Van den Berghs
of 82 Fenchurch Street, London.
1869 Margarine was invented and patented by a French chemist.
1871 Jurgens was a butter wholesaler in Osch, Holland who began to produce margarine. Van den Bergh, another butter wholesaler from the same village in Holland, also began to produce margarine. Most of their products were exported, in particular to Britain.
1872 Jurgens and Van den Bergh opened their first factories to produce margarine.
1885 The Van den Bergh Brothers registered a British trademark for their butterine.
1890s Jurgens' Solo and Van den Bergh's Vitello brands of margarine were produced.
1895 The company was registered on 9 March, to acquire the business of Van den Bergh Brothers of London, and Simon Van den Bergh of Rotterdam, Cleves and Brussels, for the manufacture and sale of margarine and butter subsititutes.
1897 The name was formerly Van den Berghs Margarine but in connection with an extension of the business it was changed as above. 
1898 Van den Bergh's salesforce numbered 750; launched a new branded margarine: Vitello.
1901 Stork brand of margarine registered.
1908 Jurgens and Van den Bergh agreed to share profits while continuing to compete against each other.
1912 The profit-sharing deal between Jurgens and Van den Bergh was ended but the two companies continued to work together.
1917 Jurgens formed an alliance with Kellogg's in preparation for expansion into North America. Jurgens and Van den Bergh both established factories in England.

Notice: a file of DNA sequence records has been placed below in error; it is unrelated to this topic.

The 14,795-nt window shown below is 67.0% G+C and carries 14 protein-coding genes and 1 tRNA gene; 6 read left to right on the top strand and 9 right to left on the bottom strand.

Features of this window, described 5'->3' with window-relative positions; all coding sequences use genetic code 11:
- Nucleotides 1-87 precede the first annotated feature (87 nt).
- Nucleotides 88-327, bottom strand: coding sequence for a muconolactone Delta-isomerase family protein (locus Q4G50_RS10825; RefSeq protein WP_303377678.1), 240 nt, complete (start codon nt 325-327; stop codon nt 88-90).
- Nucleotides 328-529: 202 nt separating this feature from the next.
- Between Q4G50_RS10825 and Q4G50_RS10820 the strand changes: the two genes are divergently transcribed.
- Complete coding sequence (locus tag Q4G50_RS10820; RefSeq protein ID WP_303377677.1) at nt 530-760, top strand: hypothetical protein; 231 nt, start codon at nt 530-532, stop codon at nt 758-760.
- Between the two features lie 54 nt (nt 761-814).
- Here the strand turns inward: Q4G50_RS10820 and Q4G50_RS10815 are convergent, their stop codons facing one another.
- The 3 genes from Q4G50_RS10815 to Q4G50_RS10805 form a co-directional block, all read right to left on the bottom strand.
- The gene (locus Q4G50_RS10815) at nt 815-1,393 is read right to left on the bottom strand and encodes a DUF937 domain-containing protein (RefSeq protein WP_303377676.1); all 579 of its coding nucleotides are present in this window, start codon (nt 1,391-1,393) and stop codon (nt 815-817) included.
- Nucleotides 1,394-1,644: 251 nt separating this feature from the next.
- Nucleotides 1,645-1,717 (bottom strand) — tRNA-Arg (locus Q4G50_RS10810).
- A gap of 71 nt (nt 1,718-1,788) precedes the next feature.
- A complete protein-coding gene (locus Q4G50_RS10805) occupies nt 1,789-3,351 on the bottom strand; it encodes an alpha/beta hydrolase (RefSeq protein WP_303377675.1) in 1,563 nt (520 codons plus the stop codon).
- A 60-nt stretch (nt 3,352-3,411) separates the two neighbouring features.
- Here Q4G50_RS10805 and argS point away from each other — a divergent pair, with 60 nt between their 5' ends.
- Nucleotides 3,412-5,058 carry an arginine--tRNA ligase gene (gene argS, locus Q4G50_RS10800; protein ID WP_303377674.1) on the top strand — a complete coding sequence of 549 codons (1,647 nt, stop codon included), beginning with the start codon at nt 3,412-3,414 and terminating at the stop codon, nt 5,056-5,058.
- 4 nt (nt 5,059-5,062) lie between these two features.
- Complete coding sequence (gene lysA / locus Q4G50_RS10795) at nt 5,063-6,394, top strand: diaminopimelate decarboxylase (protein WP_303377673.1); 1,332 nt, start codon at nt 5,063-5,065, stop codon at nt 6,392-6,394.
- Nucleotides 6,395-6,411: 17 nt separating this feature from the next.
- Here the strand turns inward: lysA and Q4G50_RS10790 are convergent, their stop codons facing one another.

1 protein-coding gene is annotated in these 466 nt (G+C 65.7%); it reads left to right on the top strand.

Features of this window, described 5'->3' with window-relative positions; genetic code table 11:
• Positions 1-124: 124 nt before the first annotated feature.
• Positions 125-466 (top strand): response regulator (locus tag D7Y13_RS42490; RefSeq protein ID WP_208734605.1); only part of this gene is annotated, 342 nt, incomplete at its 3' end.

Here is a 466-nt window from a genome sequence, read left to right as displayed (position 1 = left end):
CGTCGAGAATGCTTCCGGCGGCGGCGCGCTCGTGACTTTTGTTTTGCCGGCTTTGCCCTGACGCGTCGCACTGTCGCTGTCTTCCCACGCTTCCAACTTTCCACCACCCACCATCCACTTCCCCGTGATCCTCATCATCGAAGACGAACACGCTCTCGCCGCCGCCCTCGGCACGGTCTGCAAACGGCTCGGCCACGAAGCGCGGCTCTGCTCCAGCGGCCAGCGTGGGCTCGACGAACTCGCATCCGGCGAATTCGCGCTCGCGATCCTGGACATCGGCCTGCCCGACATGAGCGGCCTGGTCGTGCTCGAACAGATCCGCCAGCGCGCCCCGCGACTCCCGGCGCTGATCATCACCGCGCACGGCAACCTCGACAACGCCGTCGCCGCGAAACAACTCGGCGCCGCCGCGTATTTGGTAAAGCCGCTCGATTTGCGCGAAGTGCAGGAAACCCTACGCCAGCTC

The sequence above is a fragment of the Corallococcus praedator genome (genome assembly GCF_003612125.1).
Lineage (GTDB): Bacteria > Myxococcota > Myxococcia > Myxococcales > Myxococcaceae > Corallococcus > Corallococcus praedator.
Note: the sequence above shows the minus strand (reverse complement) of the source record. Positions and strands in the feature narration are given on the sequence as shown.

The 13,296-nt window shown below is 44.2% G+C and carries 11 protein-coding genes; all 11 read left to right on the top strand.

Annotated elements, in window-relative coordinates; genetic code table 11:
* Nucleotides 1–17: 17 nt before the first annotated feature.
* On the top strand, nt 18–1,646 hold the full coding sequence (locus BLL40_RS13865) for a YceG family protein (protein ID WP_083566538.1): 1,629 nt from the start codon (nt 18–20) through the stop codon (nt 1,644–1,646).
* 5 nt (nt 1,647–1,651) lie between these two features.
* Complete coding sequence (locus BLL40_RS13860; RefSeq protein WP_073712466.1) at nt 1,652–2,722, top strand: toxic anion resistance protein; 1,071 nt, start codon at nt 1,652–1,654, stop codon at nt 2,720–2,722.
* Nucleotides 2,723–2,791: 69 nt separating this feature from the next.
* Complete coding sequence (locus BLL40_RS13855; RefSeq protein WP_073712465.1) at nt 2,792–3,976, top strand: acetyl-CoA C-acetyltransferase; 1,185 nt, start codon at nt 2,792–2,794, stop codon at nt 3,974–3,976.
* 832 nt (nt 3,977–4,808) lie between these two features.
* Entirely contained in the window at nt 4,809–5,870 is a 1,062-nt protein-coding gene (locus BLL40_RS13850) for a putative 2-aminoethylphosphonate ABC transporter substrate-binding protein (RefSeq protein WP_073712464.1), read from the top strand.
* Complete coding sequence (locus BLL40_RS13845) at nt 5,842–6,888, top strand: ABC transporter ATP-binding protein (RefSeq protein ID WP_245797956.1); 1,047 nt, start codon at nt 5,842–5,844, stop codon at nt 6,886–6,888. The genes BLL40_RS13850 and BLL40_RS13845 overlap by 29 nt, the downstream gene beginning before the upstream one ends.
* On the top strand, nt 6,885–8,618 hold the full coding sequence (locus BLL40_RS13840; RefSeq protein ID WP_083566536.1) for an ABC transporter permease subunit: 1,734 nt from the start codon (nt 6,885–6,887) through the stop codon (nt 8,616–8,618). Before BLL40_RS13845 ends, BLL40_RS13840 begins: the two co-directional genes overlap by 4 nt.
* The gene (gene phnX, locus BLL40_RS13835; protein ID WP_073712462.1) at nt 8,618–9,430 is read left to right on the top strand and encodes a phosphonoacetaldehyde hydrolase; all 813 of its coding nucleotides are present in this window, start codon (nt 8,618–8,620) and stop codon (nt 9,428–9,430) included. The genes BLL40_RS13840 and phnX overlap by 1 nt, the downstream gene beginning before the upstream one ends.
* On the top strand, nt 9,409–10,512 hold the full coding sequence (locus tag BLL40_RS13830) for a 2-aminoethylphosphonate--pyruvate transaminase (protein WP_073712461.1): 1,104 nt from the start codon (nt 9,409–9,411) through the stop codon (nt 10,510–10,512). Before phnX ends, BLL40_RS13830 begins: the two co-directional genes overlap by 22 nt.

1927 Jurgens and Van den Bergh had joined with two other European businesses, Centra and Schicht. Then the two joined to create Margarine Unie - the Margarine Union. The union quickly gained new members, creating a large group of European businesses involved in the production of almost all goods created from oils and fats.
1928 Margarine Unie acquired the French-Dutch Calvé-Delft group with factories in the Netherlands, France, Belgium and Czechoslovakia.
1929 Margarine Unie acquired Hartog's.
1929 Margarine Unie merged with Lever Brothers to form Unilever. Initially the two partners intended to negotiate an arrangement to keep out of each other's principal interests of soap and margarine production, but in the end decided on an amalgamation instead.
Sources of Informtion
- History of Unilever 
- Trademarked. A History of Well-Known Brands - from Aertex to Wright's Coal Tar by David Newton. Pub: Sutton Publishing 2008 ISBN 978-0-7509-4590-5
- The Stock Exchange Year Book 1908
- The Times, Apr 13, 1939